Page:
In 5 minutes, blistered tomatoes are charred on the outside and juicy on the inside. It’s the easiest, best way to cook cherry tomatoes!
Here’s a recipe for when the mornings are hot and the farmers markets are stuffed to the brim with tomatoes: Blistered Tomatoes! This trick takes just 5 minutes and elevates cherry tomatoes to a decadent, sweet and savory treat. Cooking tomatoes in a blazing hot skillet chars the outsides and make the interior juicy and tender. A drizzle of balsamic vinegar at the end adds a sweet tart tang. You can use these blistered tomatoes in so many ways: as an appetizer, in a simple pasta, or over grilled fish for a stunning summer dinner. Here’s what you need to know about the basic technique!
Ingredients for blistered tomatoes
You only need a handful of ingredients for blistered tomatoes. Of course, using the best tomatoes possible is key! Here’s what to know:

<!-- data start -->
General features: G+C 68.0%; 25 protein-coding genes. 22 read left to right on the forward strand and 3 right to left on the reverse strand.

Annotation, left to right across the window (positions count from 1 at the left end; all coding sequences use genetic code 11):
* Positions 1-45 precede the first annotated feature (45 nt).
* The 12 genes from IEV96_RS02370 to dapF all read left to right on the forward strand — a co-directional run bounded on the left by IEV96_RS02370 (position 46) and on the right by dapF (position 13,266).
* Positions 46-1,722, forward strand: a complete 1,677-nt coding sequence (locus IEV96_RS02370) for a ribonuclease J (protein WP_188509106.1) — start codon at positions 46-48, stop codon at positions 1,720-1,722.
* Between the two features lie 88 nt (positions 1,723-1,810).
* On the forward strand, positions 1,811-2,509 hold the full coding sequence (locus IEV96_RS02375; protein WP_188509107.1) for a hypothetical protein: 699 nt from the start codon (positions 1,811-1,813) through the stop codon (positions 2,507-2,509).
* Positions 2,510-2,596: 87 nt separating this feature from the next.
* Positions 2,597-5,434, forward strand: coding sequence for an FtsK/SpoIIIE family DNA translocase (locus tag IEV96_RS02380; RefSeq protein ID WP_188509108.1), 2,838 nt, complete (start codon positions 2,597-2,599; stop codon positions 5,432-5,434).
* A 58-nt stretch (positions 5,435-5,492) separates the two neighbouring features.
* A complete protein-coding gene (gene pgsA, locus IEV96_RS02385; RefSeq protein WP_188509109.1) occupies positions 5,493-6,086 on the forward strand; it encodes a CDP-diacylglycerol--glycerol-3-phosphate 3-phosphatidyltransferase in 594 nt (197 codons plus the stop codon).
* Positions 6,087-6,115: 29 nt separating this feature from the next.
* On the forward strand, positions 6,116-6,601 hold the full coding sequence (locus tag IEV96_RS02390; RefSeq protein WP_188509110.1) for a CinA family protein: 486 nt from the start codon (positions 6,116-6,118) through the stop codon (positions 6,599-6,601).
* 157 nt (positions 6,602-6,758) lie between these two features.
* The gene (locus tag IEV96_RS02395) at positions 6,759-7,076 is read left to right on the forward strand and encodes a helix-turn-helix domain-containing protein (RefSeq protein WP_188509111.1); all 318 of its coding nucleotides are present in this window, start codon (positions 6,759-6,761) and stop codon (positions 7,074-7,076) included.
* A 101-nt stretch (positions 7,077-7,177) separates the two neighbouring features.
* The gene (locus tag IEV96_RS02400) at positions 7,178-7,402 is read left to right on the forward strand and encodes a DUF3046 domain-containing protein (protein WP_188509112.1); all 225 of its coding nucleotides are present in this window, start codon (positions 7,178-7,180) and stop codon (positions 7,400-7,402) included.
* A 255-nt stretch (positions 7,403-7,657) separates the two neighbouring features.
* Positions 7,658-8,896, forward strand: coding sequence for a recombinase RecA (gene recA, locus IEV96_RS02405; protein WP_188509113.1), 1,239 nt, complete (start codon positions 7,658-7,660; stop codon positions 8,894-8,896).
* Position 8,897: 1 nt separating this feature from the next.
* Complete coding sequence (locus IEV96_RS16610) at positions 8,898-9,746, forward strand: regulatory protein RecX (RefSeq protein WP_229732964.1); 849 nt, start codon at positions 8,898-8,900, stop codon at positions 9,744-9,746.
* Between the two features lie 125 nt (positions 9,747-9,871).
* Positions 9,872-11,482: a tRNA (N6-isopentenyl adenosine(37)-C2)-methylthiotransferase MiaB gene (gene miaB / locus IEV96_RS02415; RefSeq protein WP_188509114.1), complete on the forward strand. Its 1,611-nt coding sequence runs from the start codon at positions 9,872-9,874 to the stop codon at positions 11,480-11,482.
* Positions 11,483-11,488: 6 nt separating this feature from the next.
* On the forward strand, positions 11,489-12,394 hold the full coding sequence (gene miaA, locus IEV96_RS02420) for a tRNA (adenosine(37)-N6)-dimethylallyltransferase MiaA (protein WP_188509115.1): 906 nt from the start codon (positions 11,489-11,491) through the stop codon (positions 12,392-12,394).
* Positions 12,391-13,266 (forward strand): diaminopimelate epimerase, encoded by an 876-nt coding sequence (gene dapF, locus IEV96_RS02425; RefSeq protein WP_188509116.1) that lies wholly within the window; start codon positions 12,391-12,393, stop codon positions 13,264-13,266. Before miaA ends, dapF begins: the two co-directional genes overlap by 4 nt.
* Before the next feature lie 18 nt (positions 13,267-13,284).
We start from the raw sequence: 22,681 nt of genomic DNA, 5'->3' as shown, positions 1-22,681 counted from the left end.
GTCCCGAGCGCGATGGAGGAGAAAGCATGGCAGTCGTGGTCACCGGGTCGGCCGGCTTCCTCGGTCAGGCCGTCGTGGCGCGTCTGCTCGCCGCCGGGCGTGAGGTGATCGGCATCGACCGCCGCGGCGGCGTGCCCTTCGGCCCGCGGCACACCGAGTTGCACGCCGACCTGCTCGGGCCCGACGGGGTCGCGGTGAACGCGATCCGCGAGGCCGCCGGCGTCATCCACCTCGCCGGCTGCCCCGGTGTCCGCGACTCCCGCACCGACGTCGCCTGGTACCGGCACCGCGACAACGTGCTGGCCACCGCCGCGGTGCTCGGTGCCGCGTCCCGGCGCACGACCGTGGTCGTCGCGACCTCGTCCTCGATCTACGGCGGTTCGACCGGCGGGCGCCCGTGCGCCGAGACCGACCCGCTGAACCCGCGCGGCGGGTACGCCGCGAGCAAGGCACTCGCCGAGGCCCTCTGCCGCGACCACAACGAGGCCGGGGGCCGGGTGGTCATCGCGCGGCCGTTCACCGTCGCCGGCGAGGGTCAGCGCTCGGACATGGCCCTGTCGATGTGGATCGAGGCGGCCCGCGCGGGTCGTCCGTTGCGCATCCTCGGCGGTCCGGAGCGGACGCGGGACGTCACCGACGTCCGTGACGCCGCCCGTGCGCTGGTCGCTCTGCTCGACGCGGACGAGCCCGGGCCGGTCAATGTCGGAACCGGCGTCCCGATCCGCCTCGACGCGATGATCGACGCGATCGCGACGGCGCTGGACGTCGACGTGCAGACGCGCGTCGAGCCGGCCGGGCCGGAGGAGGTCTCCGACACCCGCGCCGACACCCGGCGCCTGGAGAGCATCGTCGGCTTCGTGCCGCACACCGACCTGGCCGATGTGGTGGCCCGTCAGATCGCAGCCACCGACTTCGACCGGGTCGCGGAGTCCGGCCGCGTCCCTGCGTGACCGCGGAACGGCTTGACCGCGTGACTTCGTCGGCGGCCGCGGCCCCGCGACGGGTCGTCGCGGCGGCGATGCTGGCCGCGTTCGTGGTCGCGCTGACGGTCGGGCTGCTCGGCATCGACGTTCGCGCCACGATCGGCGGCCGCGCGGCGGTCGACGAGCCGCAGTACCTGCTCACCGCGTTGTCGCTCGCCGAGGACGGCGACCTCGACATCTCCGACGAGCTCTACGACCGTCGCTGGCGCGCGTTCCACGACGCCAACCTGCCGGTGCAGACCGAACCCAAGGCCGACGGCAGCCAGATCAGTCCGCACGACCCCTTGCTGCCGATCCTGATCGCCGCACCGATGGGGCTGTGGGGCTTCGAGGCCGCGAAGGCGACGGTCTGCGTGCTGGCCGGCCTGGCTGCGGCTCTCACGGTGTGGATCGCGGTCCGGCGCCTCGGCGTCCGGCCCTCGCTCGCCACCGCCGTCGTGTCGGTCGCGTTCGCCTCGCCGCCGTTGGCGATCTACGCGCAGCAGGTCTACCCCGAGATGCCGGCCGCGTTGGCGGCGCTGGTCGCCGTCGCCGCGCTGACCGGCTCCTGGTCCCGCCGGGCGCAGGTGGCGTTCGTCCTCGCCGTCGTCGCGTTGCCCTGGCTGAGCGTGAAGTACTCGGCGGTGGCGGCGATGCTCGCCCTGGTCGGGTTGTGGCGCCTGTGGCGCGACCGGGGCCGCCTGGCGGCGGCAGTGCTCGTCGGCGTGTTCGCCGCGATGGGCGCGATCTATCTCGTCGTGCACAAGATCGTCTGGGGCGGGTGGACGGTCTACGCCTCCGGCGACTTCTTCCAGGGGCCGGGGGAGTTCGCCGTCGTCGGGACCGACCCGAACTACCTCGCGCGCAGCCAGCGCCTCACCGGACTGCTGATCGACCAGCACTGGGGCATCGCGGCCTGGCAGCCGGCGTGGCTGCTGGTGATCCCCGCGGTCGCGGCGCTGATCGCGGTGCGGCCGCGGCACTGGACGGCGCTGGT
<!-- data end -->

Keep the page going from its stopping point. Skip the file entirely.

- Cherry tomatoes: Use the ripest, best cherry tomatoes you can find. Farmers market tomatoes are ideal. These days many grocery stores carry hydroponic greenhouse cherry tomatoes, which can have good flavor. Make sure you know the quality before making this recipe!
- Balsamic vinegar: Balsamic vinegar adds just the right sweet tart tang to the tomatoes. Use aged balsamic vinegar if you can find it, but any works.
- Olive oil: It goes without saying: use extra virgin olive oil.
- Salt and pepper
Best tip: don’t overcrowd the pan!
The most important thing about blistered tomatoes: they need space. Crowd the pan with tomatoes, and they will steam instead of blister. The tomatoes release their juices, resulting in a gooey, sloppy mess. Here are two tips on how to avoid overcrowding:
- Use your largest skillet. Use a very large skillet. Make sure that all the tomatoes have space between them and they’re not crowded next to each other. You can use a cast iron, steel, or non-stick skillet: whatever you have. Cast iron is nice because it holds heat well.